We keep hearing that privacy doesn’t exist anymore, and that we should no longer even expect it. But while most of can understand the need for monitoring the public in some situations, do any of us really want retailers following our movements when we’re in their stores?
It’s already happening. The cosmetic chain Sephora uses Bluetooth to connect to customers’ smartphones and track what they look at. Once that data is gathered, promotions geared to the shoppers’ preferences are sent to their smartphones. Other technology tracks shoppers if they use in-store Wi-Fi, which enables the business to capture shoppers’ data and private information. While Target, Walmart, and Lowe’s have not yet adopted facial-recognition systems that can, among other functions, identify former shoplifters in its stores, these retailers are considering such Big Brother intrusions.
Stores claim technologies that track shopping behaviors help them stay competitive with online retailers. They argue such tracking is being explored to enhance shoppers’ experience. However, privacy advocates claim the risks of abuse from tracking customers physically are too dangerous, and that if allowed to continue, could result in massive data collection that inevitably would be stored and shared. This sharing could theoretically lead to unknowing shoppers being blacklisted, misidentified, or otherwise labeled. If you were purchasing a lot of liquor for a large party, for example, that information could be stored and retrieved by a potential employer who may consider that purchase in a negative light.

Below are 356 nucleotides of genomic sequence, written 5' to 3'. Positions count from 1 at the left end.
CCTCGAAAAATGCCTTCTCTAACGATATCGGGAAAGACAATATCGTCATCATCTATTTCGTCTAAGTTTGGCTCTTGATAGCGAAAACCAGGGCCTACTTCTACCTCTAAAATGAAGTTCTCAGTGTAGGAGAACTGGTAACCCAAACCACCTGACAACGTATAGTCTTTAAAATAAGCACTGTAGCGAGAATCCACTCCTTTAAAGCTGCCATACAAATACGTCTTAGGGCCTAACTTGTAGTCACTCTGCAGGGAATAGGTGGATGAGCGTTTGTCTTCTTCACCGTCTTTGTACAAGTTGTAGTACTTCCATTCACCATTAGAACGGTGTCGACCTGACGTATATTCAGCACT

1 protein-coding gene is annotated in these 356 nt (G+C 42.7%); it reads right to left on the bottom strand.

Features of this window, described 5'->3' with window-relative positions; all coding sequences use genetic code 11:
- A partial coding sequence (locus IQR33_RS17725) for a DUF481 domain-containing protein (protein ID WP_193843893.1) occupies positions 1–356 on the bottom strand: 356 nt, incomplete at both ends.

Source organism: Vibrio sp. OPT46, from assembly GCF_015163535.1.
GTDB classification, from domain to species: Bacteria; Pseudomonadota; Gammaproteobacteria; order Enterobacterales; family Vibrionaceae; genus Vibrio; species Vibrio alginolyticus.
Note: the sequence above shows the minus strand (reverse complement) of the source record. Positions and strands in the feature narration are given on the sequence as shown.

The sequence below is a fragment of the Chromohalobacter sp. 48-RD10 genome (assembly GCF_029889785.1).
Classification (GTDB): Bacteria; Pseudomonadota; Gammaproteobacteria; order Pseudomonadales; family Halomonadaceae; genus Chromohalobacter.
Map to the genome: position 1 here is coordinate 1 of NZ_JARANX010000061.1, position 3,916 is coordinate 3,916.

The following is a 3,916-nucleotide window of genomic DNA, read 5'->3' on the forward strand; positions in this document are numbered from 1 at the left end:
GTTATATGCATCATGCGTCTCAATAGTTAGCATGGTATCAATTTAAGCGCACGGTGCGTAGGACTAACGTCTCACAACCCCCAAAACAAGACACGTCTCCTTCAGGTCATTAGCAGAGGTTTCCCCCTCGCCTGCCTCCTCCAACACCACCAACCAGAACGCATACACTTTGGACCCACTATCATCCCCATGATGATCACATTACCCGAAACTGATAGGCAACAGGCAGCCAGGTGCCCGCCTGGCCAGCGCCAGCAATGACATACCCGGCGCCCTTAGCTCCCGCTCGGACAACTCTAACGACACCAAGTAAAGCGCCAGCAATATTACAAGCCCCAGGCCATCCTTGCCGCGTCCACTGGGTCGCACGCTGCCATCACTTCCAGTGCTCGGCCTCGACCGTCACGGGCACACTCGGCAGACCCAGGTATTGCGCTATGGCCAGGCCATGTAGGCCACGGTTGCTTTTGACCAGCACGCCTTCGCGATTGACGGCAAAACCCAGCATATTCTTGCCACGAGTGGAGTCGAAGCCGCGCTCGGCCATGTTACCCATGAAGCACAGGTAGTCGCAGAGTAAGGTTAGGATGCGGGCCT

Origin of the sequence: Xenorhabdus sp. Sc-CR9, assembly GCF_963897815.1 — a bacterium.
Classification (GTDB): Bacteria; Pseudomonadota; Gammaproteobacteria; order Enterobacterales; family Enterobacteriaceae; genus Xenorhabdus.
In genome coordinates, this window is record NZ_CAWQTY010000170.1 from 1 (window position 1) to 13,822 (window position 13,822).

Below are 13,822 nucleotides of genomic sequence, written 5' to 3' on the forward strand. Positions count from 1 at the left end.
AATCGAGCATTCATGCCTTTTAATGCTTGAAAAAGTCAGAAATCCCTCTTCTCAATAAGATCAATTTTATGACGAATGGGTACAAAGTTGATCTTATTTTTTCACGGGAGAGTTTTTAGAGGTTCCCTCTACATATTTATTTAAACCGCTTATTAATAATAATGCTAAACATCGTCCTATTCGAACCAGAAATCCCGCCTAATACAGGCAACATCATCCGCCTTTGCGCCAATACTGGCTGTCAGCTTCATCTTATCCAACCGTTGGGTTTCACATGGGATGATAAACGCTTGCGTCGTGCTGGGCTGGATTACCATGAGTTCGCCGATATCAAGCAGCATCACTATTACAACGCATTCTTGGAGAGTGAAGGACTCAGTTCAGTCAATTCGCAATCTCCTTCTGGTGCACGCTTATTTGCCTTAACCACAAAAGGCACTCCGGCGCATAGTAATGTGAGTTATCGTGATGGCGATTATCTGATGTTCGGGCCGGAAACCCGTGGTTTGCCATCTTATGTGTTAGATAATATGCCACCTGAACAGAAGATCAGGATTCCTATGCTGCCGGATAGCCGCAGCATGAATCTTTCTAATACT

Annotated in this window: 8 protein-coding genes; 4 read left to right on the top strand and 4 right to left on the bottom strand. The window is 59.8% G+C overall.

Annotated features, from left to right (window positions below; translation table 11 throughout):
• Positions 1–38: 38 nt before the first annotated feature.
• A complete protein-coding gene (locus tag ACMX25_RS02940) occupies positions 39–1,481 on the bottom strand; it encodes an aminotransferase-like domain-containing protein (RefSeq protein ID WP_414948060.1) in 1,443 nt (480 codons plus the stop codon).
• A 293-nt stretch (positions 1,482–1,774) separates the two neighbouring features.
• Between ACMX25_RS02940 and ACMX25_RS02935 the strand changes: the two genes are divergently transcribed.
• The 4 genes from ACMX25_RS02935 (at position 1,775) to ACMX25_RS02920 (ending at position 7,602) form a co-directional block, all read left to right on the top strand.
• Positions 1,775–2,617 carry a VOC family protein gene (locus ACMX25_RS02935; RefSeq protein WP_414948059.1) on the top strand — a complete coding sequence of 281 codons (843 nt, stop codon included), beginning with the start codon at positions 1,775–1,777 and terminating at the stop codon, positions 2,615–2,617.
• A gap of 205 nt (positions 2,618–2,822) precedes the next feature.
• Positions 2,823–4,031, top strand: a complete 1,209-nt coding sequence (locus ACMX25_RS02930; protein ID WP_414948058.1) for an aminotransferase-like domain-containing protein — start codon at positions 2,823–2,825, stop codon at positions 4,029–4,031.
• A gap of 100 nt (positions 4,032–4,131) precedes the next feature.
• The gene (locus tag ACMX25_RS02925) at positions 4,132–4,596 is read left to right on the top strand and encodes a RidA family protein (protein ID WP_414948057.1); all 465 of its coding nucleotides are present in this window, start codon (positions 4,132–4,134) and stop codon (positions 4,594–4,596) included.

Congress is currently considering legislation to protect privacy online and in brick-and-mortar stores. Should lawmakers stop businesses from using our faces and track our every step without permission?
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